The continuing fight against the COVID-19 pandemic could be boosted if Canadians paid more attention to relative humidity levels in public and private spaces, according to a growing body of international research.
Doctors, scientists and engineers agree that sufficient humidity levels in indoor air can have a powerful but little understood effect on the transmission of airborne diseases. Although the new coronavirus that causes COVID-19 is currently being treated as the one that is transmitted by droplet rather than airborne infection, research is still ongoing on how it passes between humans.
However, most buildings are below the recommended 40-60% relative humidity threshold, especially in countries with colder and drier climates like Canada.
Tackling the problem now, they argue, could provide immediate short-term benefits and provide a powerful tool for warding off similar epidemics in the future.
“Transmission is higher in dry air, infectivity is higher in dry air, and a person’s ability to fight infection is impaired,” said Dr. Stephanie Taylor, graduate and lecturer at Harvard Medical School. “Any one of them would be important, but all three are at stake.”
Taylor concedes that the notion may seem counterintuitive, saying that the idea of humidity conjures up images of foul swamps and disease-carrying mosquitoes. But she said that a growing body of research has suggested that much more comfortable relative humidity levels for humans offer a multitude of benefits.
She said airborne particles carrying viruses can travel further into air that is not sufficiently hydrated. For reasons the researchers are still probing, she also said that viruses also seem to be more infectious in these drier conditions.
Dr. Samira Mubareka, medical microbiologist at Sunnybrook Hospital in Toronto and member of a team that isolated the new coronavirus, previously helped conduct research on the effect of temperature and humidity on influenza strains .
The research, which evaluated the Toronto data over a period of about five years, found that higher humidity levels seemed to help create less favorable conditions for virus development, especially in colder global temperatures. .
“It’s in this 50 to 60 (percent) range that we have seen the least transmission,” she said.
The researchers also said that relative humidity levels have an effect on the body’s natural infection-fighting functions.
Karen Bartlett, professor at the University of British Columbia’s School of Population and Population Health, said that good hydration is necessary to keep everything healthy, from the mucous membranes to the eyes and skin.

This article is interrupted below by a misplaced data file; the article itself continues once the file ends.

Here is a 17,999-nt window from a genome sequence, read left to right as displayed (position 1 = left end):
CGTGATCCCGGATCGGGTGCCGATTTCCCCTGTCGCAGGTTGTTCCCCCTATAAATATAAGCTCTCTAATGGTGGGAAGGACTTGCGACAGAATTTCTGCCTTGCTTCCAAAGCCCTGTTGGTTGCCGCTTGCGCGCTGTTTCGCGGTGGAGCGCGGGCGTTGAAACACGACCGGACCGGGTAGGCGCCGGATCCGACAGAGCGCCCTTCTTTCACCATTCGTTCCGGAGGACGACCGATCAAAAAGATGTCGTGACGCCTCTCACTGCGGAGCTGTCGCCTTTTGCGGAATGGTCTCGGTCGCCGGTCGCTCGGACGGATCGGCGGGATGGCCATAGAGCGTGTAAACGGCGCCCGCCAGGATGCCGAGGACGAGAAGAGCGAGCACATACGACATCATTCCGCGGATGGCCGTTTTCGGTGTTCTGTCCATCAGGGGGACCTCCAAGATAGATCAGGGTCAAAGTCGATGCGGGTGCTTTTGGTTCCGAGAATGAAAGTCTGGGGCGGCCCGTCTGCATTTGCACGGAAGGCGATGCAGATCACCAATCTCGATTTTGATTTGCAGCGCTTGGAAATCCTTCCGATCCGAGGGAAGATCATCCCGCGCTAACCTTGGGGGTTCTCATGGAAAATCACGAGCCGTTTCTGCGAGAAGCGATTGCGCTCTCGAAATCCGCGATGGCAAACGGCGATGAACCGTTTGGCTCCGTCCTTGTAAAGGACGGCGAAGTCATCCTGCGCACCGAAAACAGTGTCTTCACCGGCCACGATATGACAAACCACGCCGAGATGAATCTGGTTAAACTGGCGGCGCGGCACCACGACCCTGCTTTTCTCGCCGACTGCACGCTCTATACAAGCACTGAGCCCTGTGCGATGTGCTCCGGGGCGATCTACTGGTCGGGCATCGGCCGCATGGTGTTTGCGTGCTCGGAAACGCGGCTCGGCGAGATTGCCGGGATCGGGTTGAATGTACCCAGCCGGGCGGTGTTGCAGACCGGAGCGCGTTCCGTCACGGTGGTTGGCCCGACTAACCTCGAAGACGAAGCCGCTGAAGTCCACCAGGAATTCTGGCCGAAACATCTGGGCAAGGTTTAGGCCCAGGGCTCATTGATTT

“If we have between 40 and 60 (percent) of relative humidity, we also protect our buildings and make them more comfortable for us,” she said.
But according to the international body that sets standards for the built environment in many countries, including Canada, these benefits cannot be achieved in the majority of public and private buildings.
Robert Bean, a Calgary-based indoor climate consultant and distinguished speaker at the American Society of Heating, Refrigerating and Air-Conditioning Engineers, said Canadian buildings are asked to maintain humidity levels between 35 and 55%.
But he said that Canada’s relatively cold and dry climate can make it difficult to maintain these levels, especially in older buildings.
The larger the difference between indoor and outdoor humidity levels, he said, the greater the tendency for indoor air to flow outward and cause condensation, which in turn can cause mold and other potential hazards.
This trend is at its peak in older buildings such as schools, he said, but a misunderstanding of building standards is also a risk factor.
Bean said international research has shown that less than five percent of buildings currently meet the ASHRAE standard for environmental conditions for human occupancy, which includes relative humidity as a factor.
“If you had another industry with so little knowledge of their standards, that industry would collapse,” he said.
But Bean said the trend is slowly starting to change, in part due to a growing understanding of the overlap between the engineering and medical communities.
“This whole problem with the virus highlights the importance of the built environment,” he said. “It reveals the weaknesses we have in the relationship between the building sciences and the health sciences.”
Taylor said that individuals facing self-isolation or practicing physical distance could benefit from increased relative humidity levels in their own environment and called on public spaces to make these efforts a priority to move from the front.
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But Mubareka did not echo his recommendations, saying that too much is unknown about COVID-19 at this point.
“I wouldn’t be surprised if the conditions were very similar, but until they were properly tested, I would personally hesitate to recommend to the general public to start implementing things of this nature,” he said. she declared.
Mubareka said that all the evidence available to date suggests that protective measures against droplet infections remain the best line of defense against COVID-19, in particular regular hand washing, the use of masks for workers health and those with symptoms, and physical distance to the rest of the public.